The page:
Pollen Mites? If not, what?

Hi! I am a newbee and just found these guys on my bottom board. Are they pollen mites? If so, do I treat in any particular way?

Yes, pollen mites. Well done! No treatment needed. You can’t prevent them, and they don’t each much. They don’t hurt the bees either



I remember posting something similar last year. :rofl:

Oh my goodness, thank you so much. I really don’t want my colony to fail so I’ve been so stressed every time something comes up or I do something new like add another box. I appreciate the advice so much. :grinning:


Wow, thanks for the lesson and photo. I’ve never come across pollen mites. I wonder if we have them in Aus.

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I made some elder flower cordial last season. You don’t wash the flowers but soak them in water and then strain. Absolutely covered in pollen mites.

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Nice publication! Not much on the mites, but they are the ones listed as Mellitiphis alvearius. :wink:

Here is a slightly more detailed summary - only one page, but good information:

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D’oh! What is on the photo then?

I think that the photo of 4 insects/mites in @ABB’s article is not the best for showing the real shape of the creatures. I am guessing that they are long dead specimens, and the way the legs tuck under them doesn’t help when you are comparing with the live mites in @Weirdscience360’s excellent live specimen photo. I stick with pollen mites, and nothing to worry about :blush:

Do you think that they may be Tropilaelaps mites, @ABB?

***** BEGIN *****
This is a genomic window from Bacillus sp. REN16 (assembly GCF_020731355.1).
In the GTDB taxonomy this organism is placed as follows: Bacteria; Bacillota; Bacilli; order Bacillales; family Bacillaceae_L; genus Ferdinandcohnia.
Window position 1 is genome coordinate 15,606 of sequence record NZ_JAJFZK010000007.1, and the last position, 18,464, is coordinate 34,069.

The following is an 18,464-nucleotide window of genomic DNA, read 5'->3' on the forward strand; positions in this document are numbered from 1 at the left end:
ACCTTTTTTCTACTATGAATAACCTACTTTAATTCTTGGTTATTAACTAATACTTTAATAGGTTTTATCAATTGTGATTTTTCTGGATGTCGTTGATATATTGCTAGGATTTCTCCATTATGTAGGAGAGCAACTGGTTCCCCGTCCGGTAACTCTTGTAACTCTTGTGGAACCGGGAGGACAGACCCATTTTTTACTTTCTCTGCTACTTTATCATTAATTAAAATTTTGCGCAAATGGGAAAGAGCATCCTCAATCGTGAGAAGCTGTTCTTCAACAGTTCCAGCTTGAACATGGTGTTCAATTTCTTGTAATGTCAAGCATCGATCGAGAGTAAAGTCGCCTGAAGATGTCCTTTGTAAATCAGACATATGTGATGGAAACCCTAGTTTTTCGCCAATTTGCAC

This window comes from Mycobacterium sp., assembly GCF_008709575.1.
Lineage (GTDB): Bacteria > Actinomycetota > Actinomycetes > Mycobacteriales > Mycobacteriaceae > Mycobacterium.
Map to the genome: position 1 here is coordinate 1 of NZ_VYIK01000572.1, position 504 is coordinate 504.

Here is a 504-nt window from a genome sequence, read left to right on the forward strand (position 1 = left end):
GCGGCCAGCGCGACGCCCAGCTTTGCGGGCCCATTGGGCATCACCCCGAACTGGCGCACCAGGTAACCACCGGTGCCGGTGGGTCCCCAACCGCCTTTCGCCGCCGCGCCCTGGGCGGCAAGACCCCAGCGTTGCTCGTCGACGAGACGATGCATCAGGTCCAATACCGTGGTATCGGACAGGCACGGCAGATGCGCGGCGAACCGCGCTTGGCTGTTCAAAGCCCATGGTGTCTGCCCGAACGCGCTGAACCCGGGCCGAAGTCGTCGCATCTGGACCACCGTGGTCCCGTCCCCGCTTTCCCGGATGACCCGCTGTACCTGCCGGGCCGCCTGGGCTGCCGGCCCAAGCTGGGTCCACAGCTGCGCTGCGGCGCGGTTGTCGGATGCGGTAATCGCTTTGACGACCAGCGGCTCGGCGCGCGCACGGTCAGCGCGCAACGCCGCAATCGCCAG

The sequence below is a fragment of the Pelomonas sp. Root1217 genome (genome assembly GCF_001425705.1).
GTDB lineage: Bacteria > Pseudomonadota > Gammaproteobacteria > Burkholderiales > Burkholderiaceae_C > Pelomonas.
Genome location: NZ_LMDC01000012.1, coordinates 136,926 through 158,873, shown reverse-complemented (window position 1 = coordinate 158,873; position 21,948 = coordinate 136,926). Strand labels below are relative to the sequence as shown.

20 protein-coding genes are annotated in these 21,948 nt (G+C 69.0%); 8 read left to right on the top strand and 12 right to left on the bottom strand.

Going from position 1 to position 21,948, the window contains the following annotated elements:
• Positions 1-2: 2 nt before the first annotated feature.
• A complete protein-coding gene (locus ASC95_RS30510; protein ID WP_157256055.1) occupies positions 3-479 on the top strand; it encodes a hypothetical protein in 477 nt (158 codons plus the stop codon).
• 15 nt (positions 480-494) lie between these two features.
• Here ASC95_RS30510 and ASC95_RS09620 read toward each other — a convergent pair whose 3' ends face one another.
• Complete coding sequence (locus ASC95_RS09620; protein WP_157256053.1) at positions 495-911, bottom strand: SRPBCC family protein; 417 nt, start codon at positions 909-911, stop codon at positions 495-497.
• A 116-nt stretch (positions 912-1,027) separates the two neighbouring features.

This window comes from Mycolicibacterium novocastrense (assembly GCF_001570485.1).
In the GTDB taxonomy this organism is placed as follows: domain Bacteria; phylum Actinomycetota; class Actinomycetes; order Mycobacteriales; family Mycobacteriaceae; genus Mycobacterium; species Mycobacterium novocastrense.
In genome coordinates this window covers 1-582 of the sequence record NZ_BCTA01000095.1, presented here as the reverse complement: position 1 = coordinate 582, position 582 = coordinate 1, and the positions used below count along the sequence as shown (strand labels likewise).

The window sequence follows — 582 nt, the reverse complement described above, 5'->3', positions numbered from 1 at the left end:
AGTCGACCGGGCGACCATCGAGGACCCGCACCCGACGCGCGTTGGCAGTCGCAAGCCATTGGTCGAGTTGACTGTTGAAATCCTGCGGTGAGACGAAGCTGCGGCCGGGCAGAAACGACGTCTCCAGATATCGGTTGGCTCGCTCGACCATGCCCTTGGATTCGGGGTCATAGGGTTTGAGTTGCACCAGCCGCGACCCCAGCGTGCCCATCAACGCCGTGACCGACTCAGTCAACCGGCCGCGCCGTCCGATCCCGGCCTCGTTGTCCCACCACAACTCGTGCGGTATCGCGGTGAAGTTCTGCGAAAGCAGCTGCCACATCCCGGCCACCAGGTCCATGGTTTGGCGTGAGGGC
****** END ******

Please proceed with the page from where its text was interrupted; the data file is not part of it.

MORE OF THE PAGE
My response to Bianca was rather about the presence of pollen mites in Australia.

But if we agree that the pollen mite is Mellitiphis alvearius (maybe there are other variants called “pollen mites” in different locations?), then look at the shape of the shields and length of legs in relation to them from the page you have posted:

and now this:


Definitely not Mellitiphis alvearius.

As for tropilaelaps, I think the front must be a bit more roundish than what @Weirdscience360 posted. Plus stance is not really “that”. I don’t think it is tropilaelaps. But it is mite for sure! :rofl:

Here is a video of a living specimen.

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OK, now I understand what you were saying better, @ABB, thank you. The photo at the top of this thread is absolutely typical of pollen mites that I have seen in the US (where @Weirdscience360 is located) and the UK. However, many arthropods look similar and are challenging to identify when dead, or sometimes even in still photos.

My understanding is that Tropilaelaps is not yet in the US - mainly southeast asia and some in Australia. So I think that the OP is OK to watch and wait, and keep taking lovely photos. :blush:

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Sorry about confusing you :flushed:
All I needed to ask was the Latine name of the creature.

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